This is a preview of our pop culture newsletter The Daily Beast’s Obsessed, written by senior entertainment reporter Kevin Fallon. To receive the full newsletter in your inbox each week, sign up for it here.
I’m Very Onboard With “The Flight Attendant”
The Flight Attendant begins relatably…ish.
It’s that thing most people have experienced at least once or twice or 47 times in our lives, where you have a blissful night out that’s so euphoric you keep throwing back another drink, then “just one more,” and next thing you know it’s morning and you sit awake in a jolt, absolutely confused.
After you gather your bearings, you’re either like, “Phew…” because things are fine or, “Yikes…” because you have a sudden flash of what happened. But, you know, at least you didn’t wake up next to a man whose throat was slashed while at a hotel in Bangkok.
That is what happened to Cassie Bowden in The Flight Attendant, a kooky, trashy, needlessly confusing, and yet irresistibly fun soap-thriller-black-dramedy that is available now on HBO Max.
It is extreme binge season, in every sense of that phrase. It is the holidays! Hello food and booze and seasonal depression dressed up with a bit of pandemic anxiety and doom. It is also peak time for watching endless hours of television. It’s starting to get colder. It’s dark outside and in our hearts at, like, 4 pm now. Too many idiots couldn’t wear a piece of fabric on their faces or skip a party for a few months so now we’re all going to be trapped inside again. And so…TV!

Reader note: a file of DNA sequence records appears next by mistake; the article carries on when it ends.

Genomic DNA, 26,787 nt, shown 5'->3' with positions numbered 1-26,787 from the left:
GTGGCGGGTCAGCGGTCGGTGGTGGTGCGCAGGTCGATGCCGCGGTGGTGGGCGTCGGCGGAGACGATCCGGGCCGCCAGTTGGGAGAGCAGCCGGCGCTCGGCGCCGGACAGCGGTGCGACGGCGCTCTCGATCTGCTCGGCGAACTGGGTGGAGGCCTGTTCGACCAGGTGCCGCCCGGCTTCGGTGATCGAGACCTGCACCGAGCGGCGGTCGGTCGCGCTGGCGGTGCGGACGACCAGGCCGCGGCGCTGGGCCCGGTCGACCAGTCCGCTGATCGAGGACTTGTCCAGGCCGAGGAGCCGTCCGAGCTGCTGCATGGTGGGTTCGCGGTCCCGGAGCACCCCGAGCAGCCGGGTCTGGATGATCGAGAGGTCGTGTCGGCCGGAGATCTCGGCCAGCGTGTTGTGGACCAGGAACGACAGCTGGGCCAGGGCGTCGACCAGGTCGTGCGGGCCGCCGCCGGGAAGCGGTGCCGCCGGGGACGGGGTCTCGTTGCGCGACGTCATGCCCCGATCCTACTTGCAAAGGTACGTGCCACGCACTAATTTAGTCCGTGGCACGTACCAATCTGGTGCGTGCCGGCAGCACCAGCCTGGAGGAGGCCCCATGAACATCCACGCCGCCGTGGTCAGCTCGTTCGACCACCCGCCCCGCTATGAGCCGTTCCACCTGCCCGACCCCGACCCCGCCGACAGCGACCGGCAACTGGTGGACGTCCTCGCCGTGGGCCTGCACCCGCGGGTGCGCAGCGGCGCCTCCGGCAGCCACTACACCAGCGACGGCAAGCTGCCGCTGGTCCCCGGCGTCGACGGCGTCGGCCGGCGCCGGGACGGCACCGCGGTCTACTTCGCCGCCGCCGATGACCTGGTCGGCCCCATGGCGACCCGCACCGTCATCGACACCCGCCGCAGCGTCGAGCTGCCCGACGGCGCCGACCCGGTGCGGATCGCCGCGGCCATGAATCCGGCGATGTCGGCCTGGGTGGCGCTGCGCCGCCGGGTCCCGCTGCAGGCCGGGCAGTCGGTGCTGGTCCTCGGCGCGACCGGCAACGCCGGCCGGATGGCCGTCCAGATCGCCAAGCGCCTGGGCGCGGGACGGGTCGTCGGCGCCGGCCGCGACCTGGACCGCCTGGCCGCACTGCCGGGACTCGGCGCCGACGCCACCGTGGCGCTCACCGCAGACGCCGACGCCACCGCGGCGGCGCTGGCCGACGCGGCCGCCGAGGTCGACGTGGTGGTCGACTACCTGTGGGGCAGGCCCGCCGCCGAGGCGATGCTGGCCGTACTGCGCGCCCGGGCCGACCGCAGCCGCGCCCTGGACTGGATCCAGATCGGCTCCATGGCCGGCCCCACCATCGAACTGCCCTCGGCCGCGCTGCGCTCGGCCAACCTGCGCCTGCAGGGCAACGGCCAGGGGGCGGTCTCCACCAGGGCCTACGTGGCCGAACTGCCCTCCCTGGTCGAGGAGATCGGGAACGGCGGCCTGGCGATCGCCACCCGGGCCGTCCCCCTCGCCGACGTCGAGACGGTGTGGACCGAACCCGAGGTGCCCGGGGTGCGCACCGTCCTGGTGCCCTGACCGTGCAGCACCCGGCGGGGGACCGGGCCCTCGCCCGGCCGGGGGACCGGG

Our best friend, television, as if it knew we would need it now more than ever, is rescuing our will to live with a run of buzzy, diverting, and, in almost every case, unexpected new options in the last few weeks. But none has hit the “I don’t know if this is good, per se, and I don’t really understand what’s going on, but I’m really enjoying it anyway” sweet spot more squarely than The Flight Attendant.
Big Bang Theory star—and, whatever you might think of the long-running sitcom-turned-cynic’s punching bag, the show’s criminally underrated secret weapon—Kaley Cuoco plays the titular flight attendant, who lands herself in the aforementioned mess after consuming a bathtub’s worth of vodka on a steamy date with a first-class passenger who hit on her in the air (Michiel Huisman).
She is, understandably, horrified to discover that she had spent the night post-coital next to a man who had been very clearly murdered and is covered in blood, and she has no recollection of what happened. More, there’s the rapid realization that it very much looks like she, the person who woke up next to him in the morning, did it.
In a panic, she calls her confused best friend and lawyer, Annie (a perfect Zosia Mamet), and asks a few hysterical questions about Amanda Knox and Thai extradition laws, then cleans up the crime scene and flees. It’s 2020, so no one can just wipe up a little blood and sneak out of a dead man’s hotel room unnoticed, so of course she lands on the FBI’s suspect list immediately.